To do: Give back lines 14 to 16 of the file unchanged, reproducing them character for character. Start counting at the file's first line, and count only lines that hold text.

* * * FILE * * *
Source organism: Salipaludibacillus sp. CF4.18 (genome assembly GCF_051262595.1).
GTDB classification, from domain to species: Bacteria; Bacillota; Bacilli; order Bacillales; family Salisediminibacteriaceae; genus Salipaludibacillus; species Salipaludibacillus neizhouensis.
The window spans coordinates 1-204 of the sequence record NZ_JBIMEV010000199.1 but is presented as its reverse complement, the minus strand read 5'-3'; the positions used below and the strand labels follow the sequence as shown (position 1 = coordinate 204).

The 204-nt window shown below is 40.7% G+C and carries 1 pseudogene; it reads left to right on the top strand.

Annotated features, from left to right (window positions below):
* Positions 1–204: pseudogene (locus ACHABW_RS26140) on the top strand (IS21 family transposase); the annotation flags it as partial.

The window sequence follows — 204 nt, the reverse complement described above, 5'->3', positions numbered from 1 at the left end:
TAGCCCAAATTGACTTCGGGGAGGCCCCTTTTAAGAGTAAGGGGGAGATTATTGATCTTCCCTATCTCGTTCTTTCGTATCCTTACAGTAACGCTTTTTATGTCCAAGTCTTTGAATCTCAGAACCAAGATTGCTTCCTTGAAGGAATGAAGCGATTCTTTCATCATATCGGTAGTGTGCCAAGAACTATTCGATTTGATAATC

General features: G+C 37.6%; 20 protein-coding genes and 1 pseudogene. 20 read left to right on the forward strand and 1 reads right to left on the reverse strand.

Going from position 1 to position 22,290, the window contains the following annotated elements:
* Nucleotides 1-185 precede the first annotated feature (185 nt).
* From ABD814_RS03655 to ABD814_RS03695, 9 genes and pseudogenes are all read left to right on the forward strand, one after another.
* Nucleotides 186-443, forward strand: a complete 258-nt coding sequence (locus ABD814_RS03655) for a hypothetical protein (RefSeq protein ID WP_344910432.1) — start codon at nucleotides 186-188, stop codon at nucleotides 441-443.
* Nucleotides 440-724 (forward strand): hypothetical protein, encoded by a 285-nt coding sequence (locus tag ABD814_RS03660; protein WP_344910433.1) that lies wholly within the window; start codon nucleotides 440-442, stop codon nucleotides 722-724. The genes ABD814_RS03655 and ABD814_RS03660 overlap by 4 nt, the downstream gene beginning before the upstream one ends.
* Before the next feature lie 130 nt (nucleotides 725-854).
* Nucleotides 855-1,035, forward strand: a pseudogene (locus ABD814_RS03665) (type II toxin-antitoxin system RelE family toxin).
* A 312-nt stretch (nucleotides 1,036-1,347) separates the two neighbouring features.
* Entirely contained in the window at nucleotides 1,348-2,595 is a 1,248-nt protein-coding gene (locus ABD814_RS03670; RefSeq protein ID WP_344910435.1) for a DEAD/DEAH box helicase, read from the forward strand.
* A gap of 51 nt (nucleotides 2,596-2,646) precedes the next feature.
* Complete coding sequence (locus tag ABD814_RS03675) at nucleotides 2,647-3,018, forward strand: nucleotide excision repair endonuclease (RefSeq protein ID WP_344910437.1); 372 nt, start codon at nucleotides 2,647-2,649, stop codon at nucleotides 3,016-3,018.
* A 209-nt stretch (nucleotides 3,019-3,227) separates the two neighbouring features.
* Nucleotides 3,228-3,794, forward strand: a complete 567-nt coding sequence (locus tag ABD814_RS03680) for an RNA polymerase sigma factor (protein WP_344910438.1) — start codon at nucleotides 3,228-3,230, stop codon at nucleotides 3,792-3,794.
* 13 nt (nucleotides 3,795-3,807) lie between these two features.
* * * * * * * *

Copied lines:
* Nucleotides 440-724 (forward strand): hypothetical protein, encoded by a 285-nt coding sequence (locus tag ABD814_RS03660; protein WP_344910433.1) that lies wholly within the window; start codon nucleotides 440-442, stop codon nucleotides 722-724. The genes ABD814_RS03655 and ABD814_RS03660 overlap by 4 nt, the downstream gene beginning before the upstream one ends.
* Before the next feature lie 130 nt (nucleotides 725-854).
* Nucleotides 855-1,035, forward strand: a pseudogene (locus ABD814_RS03665) (type II toxin-antitoxin system RelE family toxin).